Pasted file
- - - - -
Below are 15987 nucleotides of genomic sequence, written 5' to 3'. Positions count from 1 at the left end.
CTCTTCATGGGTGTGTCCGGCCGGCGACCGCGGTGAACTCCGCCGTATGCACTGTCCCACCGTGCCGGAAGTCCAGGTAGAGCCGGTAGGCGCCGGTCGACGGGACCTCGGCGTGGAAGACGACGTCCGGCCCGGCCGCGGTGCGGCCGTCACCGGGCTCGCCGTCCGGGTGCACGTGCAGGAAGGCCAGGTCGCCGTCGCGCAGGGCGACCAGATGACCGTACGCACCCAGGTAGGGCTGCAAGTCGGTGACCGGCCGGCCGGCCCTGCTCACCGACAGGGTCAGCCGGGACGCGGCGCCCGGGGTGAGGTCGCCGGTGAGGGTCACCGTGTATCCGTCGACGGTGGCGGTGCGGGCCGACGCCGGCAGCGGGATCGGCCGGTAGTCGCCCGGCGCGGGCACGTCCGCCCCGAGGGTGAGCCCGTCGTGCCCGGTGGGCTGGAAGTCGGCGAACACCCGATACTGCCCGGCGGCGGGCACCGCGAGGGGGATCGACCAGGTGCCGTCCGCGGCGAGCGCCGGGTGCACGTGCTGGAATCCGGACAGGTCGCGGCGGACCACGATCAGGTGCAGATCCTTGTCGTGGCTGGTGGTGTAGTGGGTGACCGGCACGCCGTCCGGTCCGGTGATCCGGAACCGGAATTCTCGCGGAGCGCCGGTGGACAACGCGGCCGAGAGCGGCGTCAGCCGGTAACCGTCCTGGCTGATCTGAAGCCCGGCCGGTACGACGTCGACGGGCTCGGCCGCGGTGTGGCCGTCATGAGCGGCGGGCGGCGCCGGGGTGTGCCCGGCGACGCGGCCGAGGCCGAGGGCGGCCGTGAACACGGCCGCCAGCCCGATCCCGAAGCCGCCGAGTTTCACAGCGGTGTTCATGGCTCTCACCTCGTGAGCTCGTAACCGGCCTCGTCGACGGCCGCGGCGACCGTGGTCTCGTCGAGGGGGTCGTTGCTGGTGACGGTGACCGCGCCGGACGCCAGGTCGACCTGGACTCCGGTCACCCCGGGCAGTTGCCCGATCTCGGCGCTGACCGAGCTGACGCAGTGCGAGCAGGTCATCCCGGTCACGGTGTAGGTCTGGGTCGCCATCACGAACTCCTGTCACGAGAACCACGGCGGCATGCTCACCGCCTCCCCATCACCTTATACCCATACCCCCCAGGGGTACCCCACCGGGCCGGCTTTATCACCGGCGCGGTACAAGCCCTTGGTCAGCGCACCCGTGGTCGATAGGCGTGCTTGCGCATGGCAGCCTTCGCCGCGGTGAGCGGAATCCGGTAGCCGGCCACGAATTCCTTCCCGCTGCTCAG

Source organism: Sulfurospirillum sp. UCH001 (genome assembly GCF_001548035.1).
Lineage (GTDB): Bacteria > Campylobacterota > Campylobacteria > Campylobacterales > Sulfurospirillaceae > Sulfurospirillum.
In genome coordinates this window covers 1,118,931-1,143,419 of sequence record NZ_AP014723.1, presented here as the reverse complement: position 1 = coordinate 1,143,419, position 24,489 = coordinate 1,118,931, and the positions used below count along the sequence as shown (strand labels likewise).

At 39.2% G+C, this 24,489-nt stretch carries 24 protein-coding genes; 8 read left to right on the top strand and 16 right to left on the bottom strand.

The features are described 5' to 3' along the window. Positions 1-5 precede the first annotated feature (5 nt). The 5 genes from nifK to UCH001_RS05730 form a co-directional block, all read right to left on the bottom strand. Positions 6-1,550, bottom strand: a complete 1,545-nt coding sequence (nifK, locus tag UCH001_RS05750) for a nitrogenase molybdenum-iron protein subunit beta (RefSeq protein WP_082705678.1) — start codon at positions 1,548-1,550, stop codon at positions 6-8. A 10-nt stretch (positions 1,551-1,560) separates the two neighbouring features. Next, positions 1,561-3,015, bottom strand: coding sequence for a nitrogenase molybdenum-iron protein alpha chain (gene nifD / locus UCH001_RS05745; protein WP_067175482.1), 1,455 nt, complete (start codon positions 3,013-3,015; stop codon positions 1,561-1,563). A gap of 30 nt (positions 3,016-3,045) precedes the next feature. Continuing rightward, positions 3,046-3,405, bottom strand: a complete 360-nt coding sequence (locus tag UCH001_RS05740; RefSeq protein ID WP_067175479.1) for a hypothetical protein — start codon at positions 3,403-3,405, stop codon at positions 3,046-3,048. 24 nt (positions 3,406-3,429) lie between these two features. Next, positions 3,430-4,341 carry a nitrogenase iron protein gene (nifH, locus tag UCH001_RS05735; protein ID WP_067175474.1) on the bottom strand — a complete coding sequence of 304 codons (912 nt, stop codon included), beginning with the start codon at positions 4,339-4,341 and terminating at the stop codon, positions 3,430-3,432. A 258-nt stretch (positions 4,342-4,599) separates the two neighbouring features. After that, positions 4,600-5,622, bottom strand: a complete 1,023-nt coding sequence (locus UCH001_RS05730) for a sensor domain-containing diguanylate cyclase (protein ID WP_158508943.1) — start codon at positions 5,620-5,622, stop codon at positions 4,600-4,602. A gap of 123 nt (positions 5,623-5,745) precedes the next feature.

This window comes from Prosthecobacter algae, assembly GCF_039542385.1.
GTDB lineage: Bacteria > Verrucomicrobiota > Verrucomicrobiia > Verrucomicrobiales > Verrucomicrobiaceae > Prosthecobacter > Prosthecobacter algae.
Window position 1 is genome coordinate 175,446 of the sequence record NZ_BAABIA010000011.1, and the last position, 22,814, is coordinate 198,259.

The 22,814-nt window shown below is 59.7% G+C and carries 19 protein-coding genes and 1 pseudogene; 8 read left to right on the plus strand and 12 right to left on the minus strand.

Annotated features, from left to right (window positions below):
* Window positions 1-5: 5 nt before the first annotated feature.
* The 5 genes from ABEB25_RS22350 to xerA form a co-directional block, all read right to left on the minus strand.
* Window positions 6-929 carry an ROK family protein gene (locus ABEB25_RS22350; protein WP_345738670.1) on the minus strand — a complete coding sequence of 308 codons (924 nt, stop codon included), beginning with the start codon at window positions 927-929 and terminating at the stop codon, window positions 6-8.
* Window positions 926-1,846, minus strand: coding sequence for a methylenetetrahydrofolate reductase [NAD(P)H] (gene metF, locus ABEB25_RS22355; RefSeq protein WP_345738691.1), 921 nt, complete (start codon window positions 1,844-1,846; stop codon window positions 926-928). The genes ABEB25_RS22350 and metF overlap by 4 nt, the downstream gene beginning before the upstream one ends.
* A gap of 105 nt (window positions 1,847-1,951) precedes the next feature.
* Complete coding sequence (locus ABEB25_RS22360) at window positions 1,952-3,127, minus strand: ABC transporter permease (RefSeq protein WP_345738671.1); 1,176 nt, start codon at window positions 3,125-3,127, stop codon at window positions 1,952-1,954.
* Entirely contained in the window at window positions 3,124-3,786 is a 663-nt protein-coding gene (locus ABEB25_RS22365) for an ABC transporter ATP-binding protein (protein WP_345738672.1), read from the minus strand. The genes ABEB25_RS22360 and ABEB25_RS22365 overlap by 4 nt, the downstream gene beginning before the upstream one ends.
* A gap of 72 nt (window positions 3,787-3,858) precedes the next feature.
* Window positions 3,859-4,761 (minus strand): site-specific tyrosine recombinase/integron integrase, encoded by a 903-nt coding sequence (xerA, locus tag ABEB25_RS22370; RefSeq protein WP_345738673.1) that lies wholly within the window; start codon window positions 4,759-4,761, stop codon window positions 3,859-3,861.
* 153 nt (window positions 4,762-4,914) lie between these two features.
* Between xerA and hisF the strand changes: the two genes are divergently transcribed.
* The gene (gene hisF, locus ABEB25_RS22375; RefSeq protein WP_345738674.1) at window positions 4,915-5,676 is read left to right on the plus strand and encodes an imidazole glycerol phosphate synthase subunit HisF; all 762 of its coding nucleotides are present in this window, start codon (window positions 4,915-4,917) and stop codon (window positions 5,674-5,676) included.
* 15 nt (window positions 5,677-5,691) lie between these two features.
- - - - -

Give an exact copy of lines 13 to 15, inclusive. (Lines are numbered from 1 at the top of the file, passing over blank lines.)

* Window positions 1-5: 5 nt before the first annotated feature.
* The 5 genes from ABEB25_RS22350 to xerA form a co-directional block, all read right to left on the minus strand.
* Window positions 6-929 carry an ROK family protein gene (locus ABEB25_RS22350; protein WP_345738670.1) on the minus strand — a complete coding sequence of 308 codons (924 nt, stop codon included), beginning with the start codon at window positions 927-929 and terminating at the stop codon, window positions 6-8.